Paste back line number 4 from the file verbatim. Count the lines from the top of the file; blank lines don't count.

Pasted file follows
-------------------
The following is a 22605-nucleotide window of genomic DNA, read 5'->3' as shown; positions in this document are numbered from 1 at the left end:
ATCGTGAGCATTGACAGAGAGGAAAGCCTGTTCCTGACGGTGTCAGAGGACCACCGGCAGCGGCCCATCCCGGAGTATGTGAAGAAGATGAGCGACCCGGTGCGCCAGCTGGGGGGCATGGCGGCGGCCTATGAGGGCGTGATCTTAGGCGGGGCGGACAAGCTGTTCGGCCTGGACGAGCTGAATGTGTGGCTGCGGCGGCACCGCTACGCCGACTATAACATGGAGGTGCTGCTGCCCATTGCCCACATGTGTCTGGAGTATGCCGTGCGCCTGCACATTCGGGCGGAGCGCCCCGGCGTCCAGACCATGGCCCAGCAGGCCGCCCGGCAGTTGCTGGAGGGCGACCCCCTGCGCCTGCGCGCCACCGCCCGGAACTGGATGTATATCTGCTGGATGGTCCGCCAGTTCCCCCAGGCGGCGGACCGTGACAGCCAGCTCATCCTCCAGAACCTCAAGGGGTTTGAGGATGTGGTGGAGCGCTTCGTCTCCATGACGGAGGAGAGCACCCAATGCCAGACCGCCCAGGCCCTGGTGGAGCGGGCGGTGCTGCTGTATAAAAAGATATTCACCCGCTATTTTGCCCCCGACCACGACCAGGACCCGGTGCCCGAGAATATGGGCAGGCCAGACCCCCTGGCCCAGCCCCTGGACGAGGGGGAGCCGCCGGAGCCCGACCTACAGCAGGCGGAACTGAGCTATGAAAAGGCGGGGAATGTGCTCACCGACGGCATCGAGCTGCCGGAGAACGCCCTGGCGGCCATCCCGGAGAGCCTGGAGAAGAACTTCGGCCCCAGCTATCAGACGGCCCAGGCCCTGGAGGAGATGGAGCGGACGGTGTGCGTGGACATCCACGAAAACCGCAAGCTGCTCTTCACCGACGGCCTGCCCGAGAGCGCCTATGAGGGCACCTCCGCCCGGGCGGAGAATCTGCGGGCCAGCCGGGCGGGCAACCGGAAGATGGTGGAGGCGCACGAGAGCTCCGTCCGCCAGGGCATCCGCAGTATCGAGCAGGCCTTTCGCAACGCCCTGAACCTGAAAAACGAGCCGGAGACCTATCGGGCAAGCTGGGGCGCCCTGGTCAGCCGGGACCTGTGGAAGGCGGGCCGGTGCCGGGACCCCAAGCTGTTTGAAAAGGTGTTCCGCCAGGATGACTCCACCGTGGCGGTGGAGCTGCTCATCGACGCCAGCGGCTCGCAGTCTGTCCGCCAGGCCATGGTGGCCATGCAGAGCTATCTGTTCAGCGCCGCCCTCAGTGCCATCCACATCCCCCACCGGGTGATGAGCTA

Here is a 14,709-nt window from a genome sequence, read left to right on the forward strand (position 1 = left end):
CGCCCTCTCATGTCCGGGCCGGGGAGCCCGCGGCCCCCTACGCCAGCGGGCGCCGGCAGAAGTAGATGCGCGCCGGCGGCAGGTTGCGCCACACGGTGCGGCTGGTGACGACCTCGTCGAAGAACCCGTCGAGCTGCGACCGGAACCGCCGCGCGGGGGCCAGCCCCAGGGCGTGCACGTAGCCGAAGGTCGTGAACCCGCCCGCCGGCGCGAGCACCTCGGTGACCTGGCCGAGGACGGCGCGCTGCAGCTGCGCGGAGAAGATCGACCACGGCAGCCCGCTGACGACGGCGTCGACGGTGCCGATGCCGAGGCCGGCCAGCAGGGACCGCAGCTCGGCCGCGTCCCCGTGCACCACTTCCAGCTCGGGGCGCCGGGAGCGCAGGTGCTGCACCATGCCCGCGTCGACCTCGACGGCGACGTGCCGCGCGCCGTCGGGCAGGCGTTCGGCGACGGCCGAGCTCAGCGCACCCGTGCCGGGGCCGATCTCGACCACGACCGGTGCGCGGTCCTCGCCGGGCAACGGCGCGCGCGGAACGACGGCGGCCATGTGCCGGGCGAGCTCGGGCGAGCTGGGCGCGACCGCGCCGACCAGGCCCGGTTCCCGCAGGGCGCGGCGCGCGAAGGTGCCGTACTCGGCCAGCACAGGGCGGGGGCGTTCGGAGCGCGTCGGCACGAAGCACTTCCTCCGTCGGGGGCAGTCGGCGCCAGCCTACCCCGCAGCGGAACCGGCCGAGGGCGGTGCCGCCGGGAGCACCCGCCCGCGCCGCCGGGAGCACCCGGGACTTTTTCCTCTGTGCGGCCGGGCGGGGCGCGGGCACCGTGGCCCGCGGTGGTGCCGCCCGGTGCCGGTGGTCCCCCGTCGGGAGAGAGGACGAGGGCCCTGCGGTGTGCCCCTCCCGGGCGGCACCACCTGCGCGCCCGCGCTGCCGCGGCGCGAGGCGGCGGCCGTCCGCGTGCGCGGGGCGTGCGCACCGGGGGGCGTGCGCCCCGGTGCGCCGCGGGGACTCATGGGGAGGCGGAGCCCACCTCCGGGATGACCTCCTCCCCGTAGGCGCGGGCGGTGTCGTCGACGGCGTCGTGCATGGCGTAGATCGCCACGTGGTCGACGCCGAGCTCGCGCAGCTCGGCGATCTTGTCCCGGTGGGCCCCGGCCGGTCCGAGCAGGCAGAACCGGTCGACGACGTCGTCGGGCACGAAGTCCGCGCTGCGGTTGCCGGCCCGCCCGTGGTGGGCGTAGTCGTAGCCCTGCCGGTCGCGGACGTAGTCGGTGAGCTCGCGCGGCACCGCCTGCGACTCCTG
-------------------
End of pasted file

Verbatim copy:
CGCCCTCTCATGTCCGGGCCGGGGAGCCCGCGGCCCCCTACGCCAGCGGGCGCCGGCAGAAGTAGATGCGCGCCGGCGGCAGGTTGCGCCACACGGTGCGGCTGGTGACGACCTCGTCGAAGAACCCGTCGAGCTGCGACCGGAACCGCCGCGCGGGGGCCAGCCCCAGGGCGTGCACGTAGCCGAAGGTCGTGAACCCGCCCGCCGGCGCGAGCACCTCGGTGACCTGGCCGAGGACGGCGCGCTGCAGCTGCGCGGAGAAGATCGACCACGGCAGCCCGCTGACGACGGCGTCGACGGTGCCGATGCCGAGGCCGGCCAGCAGGGACCGCAGCTCGGCCGCGTCCCCGTGCACCACTTCCAGCTCGGGGCGCCGGGAGCGCAGGTGCTGCACCATGCCCGCGTCGACCTCGACGGCGACGTGCCGCGCGCCGTCGGGCAGGCGTTCGGCGACGGCCGAGCTCAGCGCACCCGTGCCGGGGCCGATCTCGACCACGACCGGTGCGCGGTCCTCGCCGGGCAACGGCGCGCGCGGAACGACGGCGGCCATGTGCCGGGCGAGCTCGGGCGAGCTGGGCGCGACCGCGCCGACCAGGCCCGGTTCCCGCAGGGCGCGGCGCGCGAAGGTGCCGTACTCGGCCAGCACAGGGCGGGGGCGTTCGGAGCGCGTCGGCACGAAGCACTTCCTCCGTCGGGGGCAGTCGGCGCCAGCCTACCCCGCAGCGGAACCGGCCGAGGGCGGTGCCGCCGGGAGCACCCGCCCGCGCCGCCGGGAGCACCCGGGACTTTTTCCTCTGTGCGGCCGGGCGGGGCGCGGGCACCGTGGCCCGCGGTGGTGCCGCCCGGTGCCGGTGGTCCCCCGTCGGGAGAGAGGACGAGGGCCCTGCGGTGTGCCCCTCCCGGGCGGCACCACCTGCGCGCCCGCGCTGCCGCGGCGCGAGGCGGCGGCCGTCCGCGTGCGCGGGGCGTGCGCACCGGGGGGCGTGCGCCCCGGTGCGCCGCGGGGACTCATGGGGAGGCGGAGCCCACCTCCGGGATGACCTCCTCCCCGTAGGCGCGGGCGGTGTCGTCGACGGCGTCGTGCATGGCGTAGATCGCCACGTGGTCGACGCCGAGCTCGCGCAGCTCGGCGATCTTGTCCCGGTGGGCCCCGGCCGGTCCGAGCAGGCAGAACCGGTCGACGACGTCGTCGGGCACGAAGTCCGCGCTGCGGTTGCCGGCCCGCCCGTGGTGGGCGTAGTCGTAGCCCTGCCGGTCGCGGACGTAGTCGGTGAGCTCGCGCGGCACCGCCTGCGACTCCTG